After just a few days of planning, I started Alexigraph on January 8, 2017. It took me nearly a full day to set up the site, but then I made my first post and I was off and running. It’s hard to believe I’ve been at this for a full year! I love sharing my thoughts and experiences with you, and I truly appreciate you taking the time to read them, respond, and share.
In celebration of one year of blogging, I’m rounding up some of my personal favorite posts from the past year (in no particular order). I know, it’s a long list — I had trouble narrowing it down! Read more
A friend who has two young children asked me to write about some positive things my parents did when I was a child that have shaped who I am today. So many things contribute to why we are the way we are, from genetics to early friendships to traumatic experiences in our youth, but there’s no denying that our parents’ choices, behaviors, and attitudes have a significant impact on the people we become. Reflecting on our childhoods is valuable for all of us, and it holds particular value for me at this moment, as I prepare to become a parent. Read more
The Grammar Girl podcast did a great show this week on how to write an apology. For a while now, I’ve been meaning to write a post about making tough apologies, so I thought I’d piggyback on Grammar Girl’s discussion. The show advised listeners to avoid four kinds of non-apologies (the “if” apology, the passive voice apology, the reverse apology, and the florid fauxpology) and to follow a formula for apologizing effectively:
- Acknowledge the offense clearly
- Explain it effectively
- Restore the offended parties’ dignity
- Assure them they’re safe from a repeat offense
- Express shame and humility
- Make appropriate reparation
(Credit to Dr. Aaron Lazare and his book On Apology.)
In the wake of my father’s death, I received a number of cards from friends and family members expressing their condolences. I truly appreciated these tangible expressions, which came in a slow stream over the course of several weeks. I could read the cards and display them in my home to remind myself of the sentiments they shared, and I didn’t have to immediately come up with words to reassure the sender that I would be ok. Unlike when I received a call or text message, I didn’t feel the need to say anything.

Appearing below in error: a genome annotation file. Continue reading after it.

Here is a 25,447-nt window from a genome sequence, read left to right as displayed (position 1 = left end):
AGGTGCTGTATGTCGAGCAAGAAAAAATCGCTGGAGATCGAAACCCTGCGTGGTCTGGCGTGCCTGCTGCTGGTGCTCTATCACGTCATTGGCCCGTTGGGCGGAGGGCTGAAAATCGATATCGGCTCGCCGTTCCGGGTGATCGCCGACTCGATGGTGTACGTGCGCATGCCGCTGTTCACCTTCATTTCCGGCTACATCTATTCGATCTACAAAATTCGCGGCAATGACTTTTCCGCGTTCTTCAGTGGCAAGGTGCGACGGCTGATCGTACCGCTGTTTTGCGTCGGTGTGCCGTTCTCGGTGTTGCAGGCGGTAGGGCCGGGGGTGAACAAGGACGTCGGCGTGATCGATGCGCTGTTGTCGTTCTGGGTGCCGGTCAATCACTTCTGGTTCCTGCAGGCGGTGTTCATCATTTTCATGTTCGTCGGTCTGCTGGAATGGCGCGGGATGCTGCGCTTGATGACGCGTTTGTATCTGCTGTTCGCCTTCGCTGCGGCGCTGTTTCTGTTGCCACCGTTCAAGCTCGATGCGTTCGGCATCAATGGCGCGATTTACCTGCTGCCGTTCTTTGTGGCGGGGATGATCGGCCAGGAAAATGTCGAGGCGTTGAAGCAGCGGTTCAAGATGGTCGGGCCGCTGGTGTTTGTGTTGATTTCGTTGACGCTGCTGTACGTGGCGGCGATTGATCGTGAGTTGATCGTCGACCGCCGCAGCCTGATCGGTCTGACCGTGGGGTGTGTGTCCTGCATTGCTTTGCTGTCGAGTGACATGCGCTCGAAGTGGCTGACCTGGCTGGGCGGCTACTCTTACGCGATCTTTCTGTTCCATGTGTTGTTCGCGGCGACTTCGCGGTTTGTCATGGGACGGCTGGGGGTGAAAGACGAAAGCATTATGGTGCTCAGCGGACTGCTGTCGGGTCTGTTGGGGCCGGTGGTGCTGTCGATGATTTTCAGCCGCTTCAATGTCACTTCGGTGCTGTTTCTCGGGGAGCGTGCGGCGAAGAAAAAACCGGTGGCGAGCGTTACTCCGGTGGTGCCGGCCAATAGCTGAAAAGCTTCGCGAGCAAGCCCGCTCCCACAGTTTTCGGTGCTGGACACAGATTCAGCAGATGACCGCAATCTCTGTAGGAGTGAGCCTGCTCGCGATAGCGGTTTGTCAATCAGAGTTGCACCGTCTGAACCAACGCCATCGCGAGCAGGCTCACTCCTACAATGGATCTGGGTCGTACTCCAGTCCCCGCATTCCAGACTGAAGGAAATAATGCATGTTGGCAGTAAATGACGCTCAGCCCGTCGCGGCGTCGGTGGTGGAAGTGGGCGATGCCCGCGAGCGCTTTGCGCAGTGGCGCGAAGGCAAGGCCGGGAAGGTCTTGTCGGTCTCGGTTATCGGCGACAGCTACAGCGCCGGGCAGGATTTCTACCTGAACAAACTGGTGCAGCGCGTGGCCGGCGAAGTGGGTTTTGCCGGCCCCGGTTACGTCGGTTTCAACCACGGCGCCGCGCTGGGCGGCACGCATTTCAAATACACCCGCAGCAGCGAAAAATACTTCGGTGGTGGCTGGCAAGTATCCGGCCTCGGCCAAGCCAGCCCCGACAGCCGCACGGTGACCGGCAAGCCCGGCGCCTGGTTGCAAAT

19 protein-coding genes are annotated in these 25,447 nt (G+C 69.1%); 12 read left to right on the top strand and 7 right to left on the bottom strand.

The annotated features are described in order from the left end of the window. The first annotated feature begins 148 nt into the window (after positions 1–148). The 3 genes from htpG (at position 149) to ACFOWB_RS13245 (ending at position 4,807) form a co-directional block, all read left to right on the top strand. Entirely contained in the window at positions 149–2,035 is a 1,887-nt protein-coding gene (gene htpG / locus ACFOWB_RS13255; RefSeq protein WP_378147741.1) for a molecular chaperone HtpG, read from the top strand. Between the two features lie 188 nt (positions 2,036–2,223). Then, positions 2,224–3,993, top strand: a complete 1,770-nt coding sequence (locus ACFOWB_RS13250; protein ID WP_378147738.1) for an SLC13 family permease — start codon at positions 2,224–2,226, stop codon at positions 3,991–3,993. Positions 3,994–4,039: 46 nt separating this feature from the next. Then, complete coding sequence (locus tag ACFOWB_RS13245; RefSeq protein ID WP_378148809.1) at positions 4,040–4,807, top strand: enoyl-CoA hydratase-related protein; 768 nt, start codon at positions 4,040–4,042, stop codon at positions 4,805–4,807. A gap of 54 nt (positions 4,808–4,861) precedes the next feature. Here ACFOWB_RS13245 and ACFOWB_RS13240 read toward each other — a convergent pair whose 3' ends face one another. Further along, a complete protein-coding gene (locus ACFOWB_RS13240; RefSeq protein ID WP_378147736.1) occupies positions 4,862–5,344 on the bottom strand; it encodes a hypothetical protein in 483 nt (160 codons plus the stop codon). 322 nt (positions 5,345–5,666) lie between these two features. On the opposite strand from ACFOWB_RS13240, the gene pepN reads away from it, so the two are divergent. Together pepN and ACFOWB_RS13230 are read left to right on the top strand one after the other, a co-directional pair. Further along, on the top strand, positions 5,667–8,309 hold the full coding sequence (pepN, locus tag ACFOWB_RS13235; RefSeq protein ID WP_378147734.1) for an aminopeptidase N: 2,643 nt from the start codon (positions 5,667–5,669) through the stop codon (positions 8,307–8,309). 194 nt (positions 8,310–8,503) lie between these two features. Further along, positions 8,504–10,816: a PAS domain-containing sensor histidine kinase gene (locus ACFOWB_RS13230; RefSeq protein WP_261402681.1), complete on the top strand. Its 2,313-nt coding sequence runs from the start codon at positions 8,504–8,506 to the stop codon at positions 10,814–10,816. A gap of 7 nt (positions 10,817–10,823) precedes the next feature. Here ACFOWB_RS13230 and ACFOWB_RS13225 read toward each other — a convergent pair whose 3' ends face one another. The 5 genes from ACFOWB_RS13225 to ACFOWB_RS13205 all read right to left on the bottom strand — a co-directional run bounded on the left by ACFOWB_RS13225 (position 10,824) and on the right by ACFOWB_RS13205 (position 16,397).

Receiving these cards led me to think about letter-writing, something I used to do fairly often. When I was in college, before texting had reached its current level of ubiquity but well after emailing had taken hold as a common means of communication, I regularly exchanged letters with long-distance friends. Reading and writing them took time, but that time was enjoyable. Rather than dashing off quick texts in the middle of everyday activities, I would set aside half an hour or so to think about what my friend had written to me, respond thoughtfully, and share what was most important in my life at that moment. I had no real expectations with respect to these letters. Sometimes a friend would respond fairly quickly, and other times I would not hear back for weeks, or longer. I didn’t take the delay personally. I understood that my friends were busy people who were living their lives and would respond when they had the time to do so. Receiving a letter in the mail was always a pleasant surprise that brightened my day; it was never something I expected.
I believe in the therapeutic and transformative value of writing, and I’m a big proponent of telling your story. Today, I’m happy to share an essay that was submitted by a reader who wishes to remain anonymous. I hope you enjoy it. If you have a story you’d like to share, feel free to send it to me using the “Contact” link in the menu bar.
When my twin brother got married, I made him a big scrapbook. Full of pictures of us growing up together, it took me a lot of time and money to make. I put in pictures of him playing sports, us playing soccer and wiffle ball in the backyard, us opening presents on Christmas morning. I put in pictures of our childhood dog, pictures of us graduating high school together, and pictures of us holding hands as babies.